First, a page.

Tesla CEO Elon Musk is due to appear in a California court on Tuesday for manipulating the stock markets through a 2018 tweet. A court spokesman said on Friday that federal judge Edward Chen rejected Musk’s request that the trial be moved from San Francisco to the state of Texas, where the Tesla CEO has since relocated. Jury selection is scheduled to begin on Tuesday.

At the beginning of August 2018, Musk caused a stir with a message on Twitter that he was considering withdrawing the electric car company from the stock market and that the financing for it was “secured”. The unconventional announcement caused unrest on the stock markets; Tesla shares rose by almost eleven percent, after which the New York Stock Exchange temporarily suspended trading in the paper.

backed out

A few weeks later, Musk then backed down: Remaining on the stock exchange was the “better way for Tesla,” he announced. A lawsuit has been filed against Musk for “artificially manipulating” the price of Tesla stock in an attempt to hurt any investors who bet the stock price would go down.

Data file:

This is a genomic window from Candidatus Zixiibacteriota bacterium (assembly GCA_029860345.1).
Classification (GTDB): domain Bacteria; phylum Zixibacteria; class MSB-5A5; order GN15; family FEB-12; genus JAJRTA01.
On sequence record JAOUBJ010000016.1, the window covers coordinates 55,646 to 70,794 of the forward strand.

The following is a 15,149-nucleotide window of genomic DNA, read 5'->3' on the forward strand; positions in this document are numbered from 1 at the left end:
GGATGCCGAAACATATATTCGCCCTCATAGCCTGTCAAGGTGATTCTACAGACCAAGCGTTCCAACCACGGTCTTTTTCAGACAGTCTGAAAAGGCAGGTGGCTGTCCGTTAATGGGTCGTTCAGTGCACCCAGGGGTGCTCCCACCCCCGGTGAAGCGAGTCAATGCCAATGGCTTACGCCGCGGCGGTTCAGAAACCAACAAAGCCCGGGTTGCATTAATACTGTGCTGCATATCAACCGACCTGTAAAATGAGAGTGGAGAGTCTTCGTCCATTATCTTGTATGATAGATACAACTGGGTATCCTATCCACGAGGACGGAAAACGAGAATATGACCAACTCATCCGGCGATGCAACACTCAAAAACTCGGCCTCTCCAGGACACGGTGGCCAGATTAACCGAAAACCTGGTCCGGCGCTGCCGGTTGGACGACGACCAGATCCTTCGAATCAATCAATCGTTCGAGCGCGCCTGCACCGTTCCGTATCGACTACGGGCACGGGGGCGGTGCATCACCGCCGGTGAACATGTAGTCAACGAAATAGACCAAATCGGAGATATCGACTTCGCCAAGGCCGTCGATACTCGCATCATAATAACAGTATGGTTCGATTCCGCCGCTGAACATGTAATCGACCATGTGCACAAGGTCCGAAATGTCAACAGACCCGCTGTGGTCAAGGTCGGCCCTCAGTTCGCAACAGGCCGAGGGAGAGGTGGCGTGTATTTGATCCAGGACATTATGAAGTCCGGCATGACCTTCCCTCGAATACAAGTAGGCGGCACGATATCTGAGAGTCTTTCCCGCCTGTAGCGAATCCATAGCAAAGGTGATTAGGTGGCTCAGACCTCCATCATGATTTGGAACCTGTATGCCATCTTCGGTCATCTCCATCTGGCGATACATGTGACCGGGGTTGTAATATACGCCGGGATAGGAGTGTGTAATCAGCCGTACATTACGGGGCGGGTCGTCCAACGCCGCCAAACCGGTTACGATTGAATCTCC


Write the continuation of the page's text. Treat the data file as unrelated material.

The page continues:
Musk’s lawyers had justified the call for the trial to be relocated to Texas because public opinion in San Francisco was directed against him because of his purchase of Twitter and the subsequent wave of layoffs from the online service. Local media have published “biased and negative posts” about Musk in recent months, and local politicians such as San Francisco’s mayor have also taken a stance against the entrepreneur.

Impartial jury possible?

Judge Chen countered these arguments, according to the Bloomberg news agency, Musk also had “many fans” in San Francisco. The compilation of an impartial jury is quite possible. In a previous decision, the federal judge had said that Musk’s tweet could be considered “false and misleading”.

Musk has already had a lot of trouble with the US authorities because of the tweet. The Securities and Exchange Commission forced him to vacate his position as chairman of Tesla’s board of directors in 2018, requiring Musk’s tweets directly related to Tesla to be reviewed by a lawyer before they could be published. In addition, Musk and the electric car company each had to pay a fine of 20 million dollars (18.5 million euros). Last spring, Musk tried unsuccessfully to overturn the SEC decision.

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